The Faerie Queene

Edmund Spenser’s The Fairie Queene is likely not be the first work of literature to come to mind when asking the question: where can we find authors who subvert gender expectations in historical literature? However, one of its central characters creates ripples of gendered confusion in her wake from the very moment she first appears on the page. Every book of Spenser’s epic poem focuses on a different knight, who each represent a particular virtue and invite an examination of this virtue.

In its third book, The Fairie Queene introduces a lady-knight called Britomart who is frequently mistaken for a man by other characters throughout the poem’s narrative. This puts her in several variously uncomfortable positions. In the first canto of book three, Britomart is mistaken, by a lady called Malecasta, as being a “fresh and lusty knight” (Spenser 378; vol. 2) and finds herself as the recipient of the lady’s persistent flirtations, before ultimately waking up to find Malecasta in her bed in the middle of the night. Much later, Britomart’s hidden womanhood creates additional confusion when Amoret, who had been rescued by Britomart, is suspected of infidelity by her husband Scudamour until he learns the truth of Britomart’s identity. Or, when her knightly persona results in conflict between Britomart and Arthegal—also disguised—who is destined to be Britomart’s one true love.

Britomart unhorses Guyon while disguised.

Throughout her quests in the third book, and the following books, Britomart’s role as a female knight opens the door for a significant amount of speculation. She is a largely independent female character, and over the course of the narrative becomes a capable knight, as well as a moderating influence upon Arthegal’s more draconian nature as the knight of Justice. The two destined lovers are, in many ways, parallels to each other. Both experience unwanted sexual advances from women with power, after letting their guards down, and find themselves in complicated situations connected to crossdressing. Indeed, both take on roles of the opposite gender. Britomart’s role as a knight and masculine force for good, tempered by a gentler nature, is central to her story and growth as a character. Whereas Arthegal’s position within the court of Radigund as a maid is one of punishment, this episode can be read as a necessary one, enforcing upon him—Justice embodied—a softer role to instruct him of both the value and cost of mercy.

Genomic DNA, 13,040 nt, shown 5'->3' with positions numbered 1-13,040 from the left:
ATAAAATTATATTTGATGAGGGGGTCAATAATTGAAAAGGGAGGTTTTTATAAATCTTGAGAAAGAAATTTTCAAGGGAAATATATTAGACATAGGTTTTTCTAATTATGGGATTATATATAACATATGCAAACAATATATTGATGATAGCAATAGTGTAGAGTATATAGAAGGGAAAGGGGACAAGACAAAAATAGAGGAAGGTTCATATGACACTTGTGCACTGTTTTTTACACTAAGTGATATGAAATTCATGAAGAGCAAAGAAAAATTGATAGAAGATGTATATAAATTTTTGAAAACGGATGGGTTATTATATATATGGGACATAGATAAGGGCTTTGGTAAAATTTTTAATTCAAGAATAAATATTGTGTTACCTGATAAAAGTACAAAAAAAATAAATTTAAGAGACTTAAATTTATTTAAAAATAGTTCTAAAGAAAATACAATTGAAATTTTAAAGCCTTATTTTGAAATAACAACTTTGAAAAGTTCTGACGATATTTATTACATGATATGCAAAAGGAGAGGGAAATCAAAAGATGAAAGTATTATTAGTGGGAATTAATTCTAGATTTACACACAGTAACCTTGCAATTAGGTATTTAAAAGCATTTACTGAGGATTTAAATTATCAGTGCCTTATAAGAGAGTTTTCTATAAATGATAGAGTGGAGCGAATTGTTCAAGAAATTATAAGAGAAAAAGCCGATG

An important symbology within their parallel roles is the representation of Britomart as being like the moon and Arthegal as being like the sun. This is most prominent in Britomart’s visit to the temple of Isis in the seventh canto of the fifth book. Here, Britomart is warned of Arthegal’s deeper nature, but there is something particularly interesting about Spenser’s choice to utilize Isis, one that may reflect the influence of Ovid’s works on his epic. A temple of Isis plays a central role within one of Ovid’s stories of sex transformation, making the appearance of Isis’ church in The Fairie Queene more intriguing for a scholar interested in trans-masculine possibility within Britomart’s long-term adventures in the guise of a man.

The reason behind Britomart’s entire quest and utilization of armor to venture boldly into the world as a knight is tied directly to Arthegal. It is through a mirror of Venus that Britomart first beholds the face of Arthegal and finds herself struck with love. She then dons armor and takes on the more masculine role of a knight, to seek out Arthegal, by becoming a mirror of Arthegal. Whether Britomart’s foray into masculinity is merely a reflection and parallel to Arthegal’s own masculinity and temporary forced femininity, remains open to interpretation. What is clear, is that this borrowed masculinity invites a variety of queer themes into a reading of Spenser’s work and allows readers to ask themselves what exactly they could mean.